Racial/Ethnic Health Disparity in the U.S.: A Decomposition Analysis
Kajal Lahiri () and
Zulkarnain Pulungan ()
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Zulkarnain Pulungan: Department of Economics, University at Albany—SUNY, Albany, NY 12222, USA
Econometrics, 2021, vol. 9, issue 2, 1-14
Following recent econometric developments, we use self-assessed general health on a Likert scale conditioned by several objective determinants to measure health disparity between non-Hispanic Whites and minority groups in the United States. A statistical decomposition analysis is conducted to determine the contributions of socio-demographic and neighborhood characteristics in generating disparities. Whereas, 72% of health disparity between Whites and Blacks is attributable to Blacks’ relatively worse socio-economic and demographic characteristics, it is only 50% for Hispanics and 65% for American Indian Alaska Natives. The role of a number of factors including per capita income and income inequality vary across the groups. Interestingly, “blackness” of a county is associated with better health for all minority groups, but it affects Whites negatively. Our findings suggest that public health initiatives to eliminate health disparity should be targeted differently for different racial/ethnic groups by focusing on the most vulnerable within each group.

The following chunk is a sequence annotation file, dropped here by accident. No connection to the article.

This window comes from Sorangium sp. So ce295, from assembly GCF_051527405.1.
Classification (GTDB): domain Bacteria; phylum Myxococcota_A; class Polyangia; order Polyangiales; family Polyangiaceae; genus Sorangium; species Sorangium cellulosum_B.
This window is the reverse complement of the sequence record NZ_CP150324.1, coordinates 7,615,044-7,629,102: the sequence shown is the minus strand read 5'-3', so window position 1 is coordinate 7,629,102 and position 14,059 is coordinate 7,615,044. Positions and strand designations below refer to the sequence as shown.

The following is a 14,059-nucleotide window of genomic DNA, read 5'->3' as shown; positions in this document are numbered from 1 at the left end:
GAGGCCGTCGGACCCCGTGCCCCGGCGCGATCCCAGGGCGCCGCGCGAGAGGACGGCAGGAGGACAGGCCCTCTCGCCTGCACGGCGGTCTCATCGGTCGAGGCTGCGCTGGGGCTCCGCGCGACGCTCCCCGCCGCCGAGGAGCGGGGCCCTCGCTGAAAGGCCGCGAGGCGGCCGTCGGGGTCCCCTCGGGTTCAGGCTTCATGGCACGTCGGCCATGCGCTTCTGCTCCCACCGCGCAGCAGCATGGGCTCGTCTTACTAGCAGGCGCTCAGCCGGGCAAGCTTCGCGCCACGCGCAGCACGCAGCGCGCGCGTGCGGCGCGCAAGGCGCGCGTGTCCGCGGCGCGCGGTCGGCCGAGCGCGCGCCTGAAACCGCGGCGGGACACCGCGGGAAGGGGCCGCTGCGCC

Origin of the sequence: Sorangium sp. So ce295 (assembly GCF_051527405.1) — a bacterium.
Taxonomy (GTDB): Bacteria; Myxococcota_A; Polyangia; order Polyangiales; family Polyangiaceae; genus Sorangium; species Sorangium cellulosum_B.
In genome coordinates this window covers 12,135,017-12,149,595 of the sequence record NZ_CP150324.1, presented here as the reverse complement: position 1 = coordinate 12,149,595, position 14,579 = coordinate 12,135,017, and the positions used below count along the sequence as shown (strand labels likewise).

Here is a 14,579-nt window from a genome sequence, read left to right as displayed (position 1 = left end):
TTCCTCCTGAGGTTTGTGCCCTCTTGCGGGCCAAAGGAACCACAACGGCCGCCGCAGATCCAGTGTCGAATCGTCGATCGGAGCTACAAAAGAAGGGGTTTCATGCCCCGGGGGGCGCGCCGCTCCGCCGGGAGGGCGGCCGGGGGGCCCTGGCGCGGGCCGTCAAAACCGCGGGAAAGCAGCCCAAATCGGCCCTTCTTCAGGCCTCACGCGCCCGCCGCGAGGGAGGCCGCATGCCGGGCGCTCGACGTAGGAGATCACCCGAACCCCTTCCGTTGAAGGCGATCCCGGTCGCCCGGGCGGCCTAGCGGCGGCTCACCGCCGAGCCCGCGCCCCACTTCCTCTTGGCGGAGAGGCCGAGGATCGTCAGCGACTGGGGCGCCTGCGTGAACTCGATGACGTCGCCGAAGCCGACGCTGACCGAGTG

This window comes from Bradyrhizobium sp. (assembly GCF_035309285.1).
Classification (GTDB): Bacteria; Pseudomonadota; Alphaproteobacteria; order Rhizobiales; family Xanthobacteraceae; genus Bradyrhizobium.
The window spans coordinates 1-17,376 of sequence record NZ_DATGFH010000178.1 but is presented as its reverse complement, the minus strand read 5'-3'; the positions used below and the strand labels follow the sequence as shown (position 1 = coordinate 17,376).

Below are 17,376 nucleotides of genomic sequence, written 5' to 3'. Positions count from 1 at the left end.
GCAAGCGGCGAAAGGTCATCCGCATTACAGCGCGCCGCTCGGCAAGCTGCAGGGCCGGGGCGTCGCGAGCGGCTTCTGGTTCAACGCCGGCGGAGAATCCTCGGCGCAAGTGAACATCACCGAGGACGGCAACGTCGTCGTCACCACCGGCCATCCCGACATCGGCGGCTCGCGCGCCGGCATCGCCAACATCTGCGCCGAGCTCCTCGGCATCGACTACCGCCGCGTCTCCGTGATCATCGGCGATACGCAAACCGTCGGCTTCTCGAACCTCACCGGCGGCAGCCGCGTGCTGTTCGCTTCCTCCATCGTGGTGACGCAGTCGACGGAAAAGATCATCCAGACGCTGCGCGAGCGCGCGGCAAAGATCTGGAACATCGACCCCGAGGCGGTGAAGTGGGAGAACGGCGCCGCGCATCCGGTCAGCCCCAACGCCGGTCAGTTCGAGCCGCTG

Keywords: heteroskedastic ordered probit; BRFSS data; Blinder-Oaxaca decomposition; racial/ethnic discrimination; college education (search for similar items in EconPapers)
JEL-codes: B23 C C00 C01 C1 C2 C3 C4 C5 C8 (search for similar items in EconPapers)
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Persistent link: https://EconPapers.repec.org/RePEc:gam:jecnmx:v:9:y:2021:i:2:p:22-:d:549681
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